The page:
Chemistry, Department of


First Advisor

Robert Powers

Date of this Version

Fall 11-22-2017


A DISSERTATION Presented to the Faculty of The Graduate College at the University of Nebraska In Partial Fulfillment of Requirements For the Degree of Doctor of Philosophy, Major: Chemistry, Under the Supervision of Professor Robert Powers. Lincoln, Nebraska: November, 2017

Copyright © 2017 Jonathan Catazaro


The prevailing dogma in structural genomics is the existence of a strong correlation between protein sequence, structure, and biological function. Proteins with high sequence similarity typically have a similar, if not the same, structure and function. In many cases this logic can fail due to distantly related proteins having very low sequence similarity, a lack of a representative structure, structural novelty, or the absence of a characterized function. Further, the paradigm fails to account for dynamics, which have a significant effect on structural stability and enzymatic efficacy.

Nuclear magnetic resonance (NMR) spectroscopy is uniquely capable of solving the structure, assisting with annotation, and deriving the dynamics of previously unstudied proteins. Historically, NMR has been used to calculate structures and dynamics of small or disordered proteins, which could then be used with computational methods to predict function. Predicted annotations are then confirmed by further experimentation such as ligand screens or titrations. The combination of NMR and bioinformatics, therefore, works synergistically to yield significant results, which has the ability to characterize highly complex proteins and fill gaps in the sequence to structure to function paradigm.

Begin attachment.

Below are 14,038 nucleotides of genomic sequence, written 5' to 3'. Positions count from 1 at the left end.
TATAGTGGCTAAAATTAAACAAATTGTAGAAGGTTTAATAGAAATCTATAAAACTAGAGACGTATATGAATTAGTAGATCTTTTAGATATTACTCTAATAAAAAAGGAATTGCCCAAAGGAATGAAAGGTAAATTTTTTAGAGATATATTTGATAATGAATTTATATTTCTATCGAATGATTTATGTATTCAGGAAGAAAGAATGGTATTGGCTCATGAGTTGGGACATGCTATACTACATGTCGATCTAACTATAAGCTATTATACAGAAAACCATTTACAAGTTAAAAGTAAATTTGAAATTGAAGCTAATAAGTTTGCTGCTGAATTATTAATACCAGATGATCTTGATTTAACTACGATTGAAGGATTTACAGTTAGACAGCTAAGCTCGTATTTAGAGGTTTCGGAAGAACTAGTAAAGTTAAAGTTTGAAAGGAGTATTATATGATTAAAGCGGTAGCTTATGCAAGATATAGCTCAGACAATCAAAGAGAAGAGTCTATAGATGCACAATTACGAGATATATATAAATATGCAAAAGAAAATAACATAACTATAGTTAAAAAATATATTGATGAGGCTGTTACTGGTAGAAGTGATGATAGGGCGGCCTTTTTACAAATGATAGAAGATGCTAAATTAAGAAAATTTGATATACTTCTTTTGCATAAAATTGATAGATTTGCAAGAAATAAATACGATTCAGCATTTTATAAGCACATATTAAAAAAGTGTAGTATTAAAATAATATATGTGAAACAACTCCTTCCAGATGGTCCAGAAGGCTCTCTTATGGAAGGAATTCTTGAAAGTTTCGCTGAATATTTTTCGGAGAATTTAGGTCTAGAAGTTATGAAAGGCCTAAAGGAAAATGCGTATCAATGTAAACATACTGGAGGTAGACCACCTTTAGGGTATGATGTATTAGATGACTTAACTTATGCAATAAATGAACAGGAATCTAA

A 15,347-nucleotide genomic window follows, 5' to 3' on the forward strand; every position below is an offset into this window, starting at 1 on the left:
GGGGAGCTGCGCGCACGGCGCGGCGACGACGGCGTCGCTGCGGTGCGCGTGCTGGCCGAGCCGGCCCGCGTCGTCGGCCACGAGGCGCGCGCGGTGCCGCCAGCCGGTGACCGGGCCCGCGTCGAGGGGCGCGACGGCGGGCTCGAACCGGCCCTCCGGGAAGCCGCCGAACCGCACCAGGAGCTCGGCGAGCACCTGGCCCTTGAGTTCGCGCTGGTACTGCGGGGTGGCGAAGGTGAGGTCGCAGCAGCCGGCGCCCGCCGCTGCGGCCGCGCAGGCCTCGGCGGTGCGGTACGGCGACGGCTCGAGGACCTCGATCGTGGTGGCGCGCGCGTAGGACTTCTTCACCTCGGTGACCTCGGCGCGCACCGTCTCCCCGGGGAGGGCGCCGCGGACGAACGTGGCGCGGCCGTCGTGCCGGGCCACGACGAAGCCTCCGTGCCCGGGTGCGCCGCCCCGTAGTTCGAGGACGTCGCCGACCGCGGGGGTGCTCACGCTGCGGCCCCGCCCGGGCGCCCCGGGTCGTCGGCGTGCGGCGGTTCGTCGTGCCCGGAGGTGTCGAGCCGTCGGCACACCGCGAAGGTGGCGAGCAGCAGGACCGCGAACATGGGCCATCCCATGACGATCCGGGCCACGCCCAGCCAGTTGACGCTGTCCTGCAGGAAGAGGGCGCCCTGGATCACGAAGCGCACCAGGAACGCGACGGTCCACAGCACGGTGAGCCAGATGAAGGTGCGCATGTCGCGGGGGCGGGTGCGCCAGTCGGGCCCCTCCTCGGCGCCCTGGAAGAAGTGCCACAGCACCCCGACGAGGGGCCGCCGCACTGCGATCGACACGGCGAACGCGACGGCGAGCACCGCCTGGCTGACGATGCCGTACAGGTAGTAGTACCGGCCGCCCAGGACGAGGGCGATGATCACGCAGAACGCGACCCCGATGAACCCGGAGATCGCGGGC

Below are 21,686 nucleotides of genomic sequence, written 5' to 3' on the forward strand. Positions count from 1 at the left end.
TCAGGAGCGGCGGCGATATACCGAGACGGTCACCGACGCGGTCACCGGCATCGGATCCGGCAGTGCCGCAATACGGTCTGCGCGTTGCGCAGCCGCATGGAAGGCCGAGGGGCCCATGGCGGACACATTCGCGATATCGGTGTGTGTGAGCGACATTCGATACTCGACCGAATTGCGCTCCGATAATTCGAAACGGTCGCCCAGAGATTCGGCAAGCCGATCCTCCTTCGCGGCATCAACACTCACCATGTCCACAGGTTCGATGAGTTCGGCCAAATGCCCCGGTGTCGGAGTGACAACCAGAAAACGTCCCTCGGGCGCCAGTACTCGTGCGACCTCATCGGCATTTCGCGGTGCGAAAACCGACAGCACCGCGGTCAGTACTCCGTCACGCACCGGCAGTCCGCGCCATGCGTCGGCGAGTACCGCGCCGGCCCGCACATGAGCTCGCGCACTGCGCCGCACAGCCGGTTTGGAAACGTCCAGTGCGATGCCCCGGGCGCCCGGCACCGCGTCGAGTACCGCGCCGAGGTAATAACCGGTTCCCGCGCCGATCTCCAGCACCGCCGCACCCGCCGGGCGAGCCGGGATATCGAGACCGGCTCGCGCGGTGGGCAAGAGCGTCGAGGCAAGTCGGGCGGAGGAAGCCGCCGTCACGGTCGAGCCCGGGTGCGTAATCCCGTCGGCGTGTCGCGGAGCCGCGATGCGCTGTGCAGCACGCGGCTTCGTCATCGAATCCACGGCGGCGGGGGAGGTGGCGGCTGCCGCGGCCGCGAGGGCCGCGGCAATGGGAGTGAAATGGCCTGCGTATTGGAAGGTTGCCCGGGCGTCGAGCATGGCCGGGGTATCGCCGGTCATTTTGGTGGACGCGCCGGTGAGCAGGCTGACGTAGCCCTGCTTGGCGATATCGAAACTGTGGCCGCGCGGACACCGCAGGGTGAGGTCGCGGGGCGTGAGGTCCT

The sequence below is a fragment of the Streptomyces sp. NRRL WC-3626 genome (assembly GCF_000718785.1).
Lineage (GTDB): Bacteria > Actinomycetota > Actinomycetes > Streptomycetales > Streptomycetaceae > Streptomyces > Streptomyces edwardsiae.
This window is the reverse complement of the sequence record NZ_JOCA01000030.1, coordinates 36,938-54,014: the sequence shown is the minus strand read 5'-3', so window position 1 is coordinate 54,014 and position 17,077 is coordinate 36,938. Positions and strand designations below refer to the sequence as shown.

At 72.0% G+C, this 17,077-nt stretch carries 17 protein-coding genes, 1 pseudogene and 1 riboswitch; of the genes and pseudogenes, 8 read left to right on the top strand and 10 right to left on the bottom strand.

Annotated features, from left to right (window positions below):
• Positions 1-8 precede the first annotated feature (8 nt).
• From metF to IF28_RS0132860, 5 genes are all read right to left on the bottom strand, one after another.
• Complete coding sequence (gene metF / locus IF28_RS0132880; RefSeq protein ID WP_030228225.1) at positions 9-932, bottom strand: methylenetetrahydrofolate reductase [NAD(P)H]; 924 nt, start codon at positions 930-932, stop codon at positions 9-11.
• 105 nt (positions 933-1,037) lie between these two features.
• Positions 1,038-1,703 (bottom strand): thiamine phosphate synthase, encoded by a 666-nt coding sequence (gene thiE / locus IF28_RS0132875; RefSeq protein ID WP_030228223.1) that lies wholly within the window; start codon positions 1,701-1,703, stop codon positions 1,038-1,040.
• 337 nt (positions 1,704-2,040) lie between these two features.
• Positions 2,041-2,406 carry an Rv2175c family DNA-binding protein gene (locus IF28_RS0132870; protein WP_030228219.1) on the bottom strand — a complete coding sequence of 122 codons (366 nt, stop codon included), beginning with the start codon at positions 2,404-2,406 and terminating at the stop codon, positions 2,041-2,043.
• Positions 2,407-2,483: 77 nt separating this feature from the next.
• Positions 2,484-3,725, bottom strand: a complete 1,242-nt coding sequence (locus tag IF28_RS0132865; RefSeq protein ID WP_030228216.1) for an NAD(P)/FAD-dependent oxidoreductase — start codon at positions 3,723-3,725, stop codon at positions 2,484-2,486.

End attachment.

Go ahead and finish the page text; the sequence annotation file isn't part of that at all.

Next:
This dissertation begins with work accomplished using the Comparison of Active Site Structures (CPASS) software to show the functional evolution of a class of cofactor dependent enzymes and also expands on the utility of CPASS with the implementation of a functional clustering of its database. Described next is an emphasis on protein and peptide structure and the relationship between the experimentally derived ensembles and biological function and dynamics. Recent improvements in the calculation of protein fast-timescale dynamics are then introduced before a final concluding chapter.

Advisor: Robert Powers